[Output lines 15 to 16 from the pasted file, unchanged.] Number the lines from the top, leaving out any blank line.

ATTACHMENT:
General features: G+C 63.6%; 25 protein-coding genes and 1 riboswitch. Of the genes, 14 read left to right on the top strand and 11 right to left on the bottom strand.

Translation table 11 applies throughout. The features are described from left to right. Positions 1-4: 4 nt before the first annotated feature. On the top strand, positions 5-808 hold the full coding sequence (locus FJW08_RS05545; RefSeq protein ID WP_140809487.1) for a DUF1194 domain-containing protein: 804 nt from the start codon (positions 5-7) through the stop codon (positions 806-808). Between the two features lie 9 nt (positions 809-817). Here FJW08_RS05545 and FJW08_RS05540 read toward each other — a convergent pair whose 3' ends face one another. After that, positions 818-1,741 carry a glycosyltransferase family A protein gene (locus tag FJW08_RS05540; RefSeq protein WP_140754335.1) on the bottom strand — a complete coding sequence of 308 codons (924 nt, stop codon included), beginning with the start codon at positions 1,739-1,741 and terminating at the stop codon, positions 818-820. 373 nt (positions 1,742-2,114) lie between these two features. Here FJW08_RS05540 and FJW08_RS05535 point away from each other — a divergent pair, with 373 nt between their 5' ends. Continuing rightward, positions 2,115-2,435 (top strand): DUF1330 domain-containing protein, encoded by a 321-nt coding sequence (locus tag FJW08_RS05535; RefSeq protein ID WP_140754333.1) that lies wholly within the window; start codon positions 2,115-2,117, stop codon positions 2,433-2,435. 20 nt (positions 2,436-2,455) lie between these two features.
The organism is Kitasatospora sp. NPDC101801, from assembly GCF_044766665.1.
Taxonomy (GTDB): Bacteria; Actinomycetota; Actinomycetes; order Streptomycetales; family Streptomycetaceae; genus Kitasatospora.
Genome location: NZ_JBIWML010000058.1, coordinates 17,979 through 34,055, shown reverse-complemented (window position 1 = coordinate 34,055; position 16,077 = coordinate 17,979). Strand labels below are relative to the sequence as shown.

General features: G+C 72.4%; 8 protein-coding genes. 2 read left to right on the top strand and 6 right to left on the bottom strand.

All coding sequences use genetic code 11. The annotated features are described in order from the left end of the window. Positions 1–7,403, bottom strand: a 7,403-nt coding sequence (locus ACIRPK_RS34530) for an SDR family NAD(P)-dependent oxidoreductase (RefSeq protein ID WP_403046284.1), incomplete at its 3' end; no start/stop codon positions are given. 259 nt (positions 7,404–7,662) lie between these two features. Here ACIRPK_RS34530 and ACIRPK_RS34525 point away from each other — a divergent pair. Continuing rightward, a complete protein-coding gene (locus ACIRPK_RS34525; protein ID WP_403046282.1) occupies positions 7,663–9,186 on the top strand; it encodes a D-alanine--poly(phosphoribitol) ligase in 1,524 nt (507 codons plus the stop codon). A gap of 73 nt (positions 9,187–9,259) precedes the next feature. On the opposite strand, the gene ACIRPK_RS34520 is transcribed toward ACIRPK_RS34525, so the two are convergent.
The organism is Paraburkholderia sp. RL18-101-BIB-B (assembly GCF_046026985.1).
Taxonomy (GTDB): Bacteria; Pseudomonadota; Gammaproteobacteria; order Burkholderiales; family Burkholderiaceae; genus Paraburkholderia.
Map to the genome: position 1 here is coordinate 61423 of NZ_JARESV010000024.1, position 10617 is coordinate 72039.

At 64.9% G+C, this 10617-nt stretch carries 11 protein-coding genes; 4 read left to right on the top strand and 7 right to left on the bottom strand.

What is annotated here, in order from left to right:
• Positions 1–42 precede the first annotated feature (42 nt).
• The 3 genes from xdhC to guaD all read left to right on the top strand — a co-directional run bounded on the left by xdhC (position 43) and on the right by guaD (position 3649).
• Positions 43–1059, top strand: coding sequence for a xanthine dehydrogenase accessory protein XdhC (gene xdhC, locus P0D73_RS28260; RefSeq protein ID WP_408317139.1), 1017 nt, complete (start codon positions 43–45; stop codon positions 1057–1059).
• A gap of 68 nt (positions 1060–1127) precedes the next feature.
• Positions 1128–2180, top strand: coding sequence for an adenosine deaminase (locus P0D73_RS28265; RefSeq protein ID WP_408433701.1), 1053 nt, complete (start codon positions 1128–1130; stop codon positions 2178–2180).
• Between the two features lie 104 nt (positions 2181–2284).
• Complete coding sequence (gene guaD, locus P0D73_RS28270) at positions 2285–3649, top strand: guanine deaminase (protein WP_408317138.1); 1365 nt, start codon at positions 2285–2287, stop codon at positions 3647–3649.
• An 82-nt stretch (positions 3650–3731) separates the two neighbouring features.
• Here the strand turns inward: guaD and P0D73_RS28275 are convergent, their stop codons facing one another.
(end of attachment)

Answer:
• Positions 43–1059, top strand: coding sequence for a xanthine dehydrogenase accessory protein XdhC (gene xdhC, locus P0D73_RS28260; RefSeq protein ID WP_408317139.1), 1017 nt, complete (start codon positions 43–45; stop codon positions 1057–1059).
• A gap of 68 nt (positions 1060–1127) precedes the next feature.